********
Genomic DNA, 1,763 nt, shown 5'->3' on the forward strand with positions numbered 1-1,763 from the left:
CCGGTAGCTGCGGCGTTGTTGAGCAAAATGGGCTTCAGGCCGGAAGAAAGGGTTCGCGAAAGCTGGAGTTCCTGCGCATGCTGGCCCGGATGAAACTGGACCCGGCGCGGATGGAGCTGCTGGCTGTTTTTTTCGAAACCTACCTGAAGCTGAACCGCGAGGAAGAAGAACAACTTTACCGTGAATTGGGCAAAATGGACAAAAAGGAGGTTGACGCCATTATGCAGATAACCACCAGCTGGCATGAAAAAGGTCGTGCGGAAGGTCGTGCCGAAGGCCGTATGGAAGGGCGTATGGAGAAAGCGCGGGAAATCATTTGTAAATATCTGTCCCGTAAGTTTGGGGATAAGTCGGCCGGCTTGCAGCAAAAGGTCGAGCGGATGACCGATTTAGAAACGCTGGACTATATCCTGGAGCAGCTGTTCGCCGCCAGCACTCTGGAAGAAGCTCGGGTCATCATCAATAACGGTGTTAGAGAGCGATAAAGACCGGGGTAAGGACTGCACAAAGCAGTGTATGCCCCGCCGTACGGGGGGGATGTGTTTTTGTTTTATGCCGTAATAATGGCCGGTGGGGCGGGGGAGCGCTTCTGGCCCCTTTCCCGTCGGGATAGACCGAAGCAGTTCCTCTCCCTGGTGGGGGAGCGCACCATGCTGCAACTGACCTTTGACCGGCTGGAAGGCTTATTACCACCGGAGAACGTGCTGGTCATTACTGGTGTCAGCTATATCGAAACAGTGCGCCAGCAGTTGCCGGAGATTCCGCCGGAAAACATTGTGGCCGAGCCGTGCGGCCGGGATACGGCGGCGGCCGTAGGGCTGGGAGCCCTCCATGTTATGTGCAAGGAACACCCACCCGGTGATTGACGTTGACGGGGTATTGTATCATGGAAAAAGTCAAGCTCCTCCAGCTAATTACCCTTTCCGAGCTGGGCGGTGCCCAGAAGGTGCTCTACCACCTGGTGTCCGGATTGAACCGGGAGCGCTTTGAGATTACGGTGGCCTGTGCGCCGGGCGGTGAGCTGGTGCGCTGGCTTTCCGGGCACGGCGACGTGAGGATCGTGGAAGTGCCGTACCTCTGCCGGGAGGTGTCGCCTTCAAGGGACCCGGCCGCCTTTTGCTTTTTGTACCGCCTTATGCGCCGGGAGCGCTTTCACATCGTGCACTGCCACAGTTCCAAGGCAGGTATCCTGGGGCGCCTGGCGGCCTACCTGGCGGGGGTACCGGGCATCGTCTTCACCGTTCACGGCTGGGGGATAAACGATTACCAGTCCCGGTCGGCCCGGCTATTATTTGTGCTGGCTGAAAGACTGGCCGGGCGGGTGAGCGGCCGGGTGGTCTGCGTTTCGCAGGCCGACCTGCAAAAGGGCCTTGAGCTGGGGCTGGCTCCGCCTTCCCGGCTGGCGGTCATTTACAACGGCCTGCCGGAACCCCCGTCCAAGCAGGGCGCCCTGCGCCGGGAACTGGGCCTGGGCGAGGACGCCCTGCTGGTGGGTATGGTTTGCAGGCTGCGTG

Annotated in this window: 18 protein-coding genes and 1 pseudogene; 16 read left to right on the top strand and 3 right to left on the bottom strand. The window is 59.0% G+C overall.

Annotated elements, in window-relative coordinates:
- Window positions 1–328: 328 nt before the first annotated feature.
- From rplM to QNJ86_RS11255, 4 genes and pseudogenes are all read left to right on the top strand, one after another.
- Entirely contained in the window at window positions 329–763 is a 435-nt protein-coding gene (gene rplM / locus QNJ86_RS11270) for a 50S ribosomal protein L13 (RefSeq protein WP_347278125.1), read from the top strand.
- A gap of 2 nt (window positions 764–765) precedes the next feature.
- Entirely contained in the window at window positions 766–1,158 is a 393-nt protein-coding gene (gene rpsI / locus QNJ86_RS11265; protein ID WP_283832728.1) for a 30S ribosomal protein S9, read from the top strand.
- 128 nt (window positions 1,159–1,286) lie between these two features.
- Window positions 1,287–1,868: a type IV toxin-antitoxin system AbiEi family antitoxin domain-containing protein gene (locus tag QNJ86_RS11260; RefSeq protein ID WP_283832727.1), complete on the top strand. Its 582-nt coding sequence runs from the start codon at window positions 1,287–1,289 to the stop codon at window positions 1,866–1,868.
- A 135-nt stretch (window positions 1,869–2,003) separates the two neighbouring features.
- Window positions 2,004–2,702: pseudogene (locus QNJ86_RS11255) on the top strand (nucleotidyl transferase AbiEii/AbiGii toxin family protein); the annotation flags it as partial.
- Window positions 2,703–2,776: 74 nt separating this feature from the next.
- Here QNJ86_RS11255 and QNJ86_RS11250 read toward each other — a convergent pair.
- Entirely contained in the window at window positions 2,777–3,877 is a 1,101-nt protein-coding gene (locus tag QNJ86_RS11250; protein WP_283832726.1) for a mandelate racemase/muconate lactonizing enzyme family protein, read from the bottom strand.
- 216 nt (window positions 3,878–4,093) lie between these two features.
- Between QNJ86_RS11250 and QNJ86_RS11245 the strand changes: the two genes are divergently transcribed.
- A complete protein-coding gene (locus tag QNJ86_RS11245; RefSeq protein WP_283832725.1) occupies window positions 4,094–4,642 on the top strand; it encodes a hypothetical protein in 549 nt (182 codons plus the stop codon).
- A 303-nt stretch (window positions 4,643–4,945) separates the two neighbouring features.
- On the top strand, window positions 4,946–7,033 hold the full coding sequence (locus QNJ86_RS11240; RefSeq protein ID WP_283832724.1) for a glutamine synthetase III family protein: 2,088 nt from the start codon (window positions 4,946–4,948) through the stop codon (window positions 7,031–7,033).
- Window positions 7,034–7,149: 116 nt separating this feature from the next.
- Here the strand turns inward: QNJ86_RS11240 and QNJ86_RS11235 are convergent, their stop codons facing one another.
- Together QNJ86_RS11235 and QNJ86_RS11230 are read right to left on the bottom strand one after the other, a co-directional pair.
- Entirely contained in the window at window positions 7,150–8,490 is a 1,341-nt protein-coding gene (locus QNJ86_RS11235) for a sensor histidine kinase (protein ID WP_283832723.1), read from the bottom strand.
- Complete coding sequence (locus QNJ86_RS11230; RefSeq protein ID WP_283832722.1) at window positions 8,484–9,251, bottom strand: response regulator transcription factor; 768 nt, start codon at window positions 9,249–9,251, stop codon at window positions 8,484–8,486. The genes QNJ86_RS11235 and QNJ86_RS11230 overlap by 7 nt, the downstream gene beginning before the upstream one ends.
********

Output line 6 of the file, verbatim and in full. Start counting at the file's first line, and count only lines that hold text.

- From rplM to QNJ86_RS11255, 4 genes and pseudogenes are all read left to right on the top strand, one after another.